Famously, Graham Greene was involved in two, potentially awkward legal cases in the 1930s. Firstly, he was accused by J.B. Priestley of lampooning the author in his 1932 novel Stamboul Train. His publishers demanded that he changed the relevant section in his novel. Later in the same decade, his film review of ‘Wee Willie Winkie’ in Night and Day greatly offended Twentieth Century Fox and the resulting High Court case brought the short-lived cultural magazine to its knees.
However ‘the boot was on the other foot’ in 1968 when the French company responsible for Éditions du Seuil in Paris published a breakthrough novel by a young Malian writer called Yambo Ouologuem. Le Devoir de violence (Bound to Violence) won one of France’s most prestigious literary honours, the Prix Renaudot. Ouologuem’s novel received critical acclaim for its baroque and bloody depiction of an imaginary West African empire spanning the thirteenth to twentieth centuries. Then it became embroiled in a controversy that has spanned multiple continents and several decades.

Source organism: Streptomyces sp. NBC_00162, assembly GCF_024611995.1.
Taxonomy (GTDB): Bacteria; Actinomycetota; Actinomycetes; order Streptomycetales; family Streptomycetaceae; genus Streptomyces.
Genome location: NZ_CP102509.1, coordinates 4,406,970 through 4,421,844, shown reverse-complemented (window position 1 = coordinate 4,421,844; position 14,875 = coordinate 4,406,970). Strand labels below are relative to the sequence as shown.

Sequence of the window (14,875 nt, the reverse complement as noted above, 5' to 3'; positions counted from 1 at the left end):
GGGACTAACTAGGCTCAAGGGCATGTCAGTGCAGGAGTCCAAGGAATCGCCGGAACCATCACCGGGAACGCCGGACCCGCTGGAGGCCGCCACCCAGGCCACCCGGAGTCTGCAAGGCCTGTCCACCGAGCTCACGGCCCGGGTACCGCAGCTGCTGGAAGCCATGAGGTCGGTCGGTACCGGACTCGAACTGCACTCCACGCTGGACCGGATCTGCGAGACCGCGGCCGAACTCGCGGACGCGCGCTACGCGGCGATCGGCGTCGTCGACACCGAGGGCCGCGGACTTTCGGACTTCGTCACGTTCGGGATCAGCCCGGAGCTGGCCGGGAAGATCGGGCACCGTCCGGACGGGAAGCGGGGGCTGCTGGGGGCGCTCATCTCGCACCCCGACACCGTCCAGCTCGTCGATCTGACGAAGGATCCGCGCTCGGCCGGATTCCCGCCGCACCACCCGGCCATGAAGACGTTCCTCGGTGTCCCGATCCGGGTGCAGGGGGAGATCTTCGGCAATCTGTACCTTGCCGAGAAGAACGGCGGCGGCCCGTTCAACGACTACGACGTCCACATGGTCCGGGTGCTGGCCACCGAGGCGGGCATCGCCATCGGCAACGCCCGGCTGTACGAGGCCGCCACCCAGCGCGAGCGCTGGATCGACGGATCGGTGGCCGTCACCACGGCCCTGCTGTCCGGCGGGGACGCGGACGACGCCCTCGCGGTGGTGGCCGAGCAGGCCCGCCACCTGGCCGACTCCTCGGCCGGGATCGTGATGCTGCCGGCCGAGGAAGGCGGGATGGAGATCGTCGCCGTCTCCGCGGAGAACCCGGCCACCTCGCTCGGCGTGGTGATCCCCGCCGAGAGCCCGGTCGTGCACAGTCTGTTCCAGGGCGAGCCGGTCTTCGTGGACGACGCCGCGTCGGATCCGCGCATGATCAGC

Initially hailed as an African Marcel Proust, Ouologuem was soon denounced by critics as a plagiarist and charged with having stolen passages from writers including André Schwarz-Bart and Guy de Maupassant. Graham Greene filed a lawsuit against Ouologuem and his publishers at Seuil, claiming that lengthy passages had been directly plagiarized from Greene’s novel It’s a Battlefield. Éditions du Seuil stopped production and removed the book from shelves and the novel was subsequently banned in France.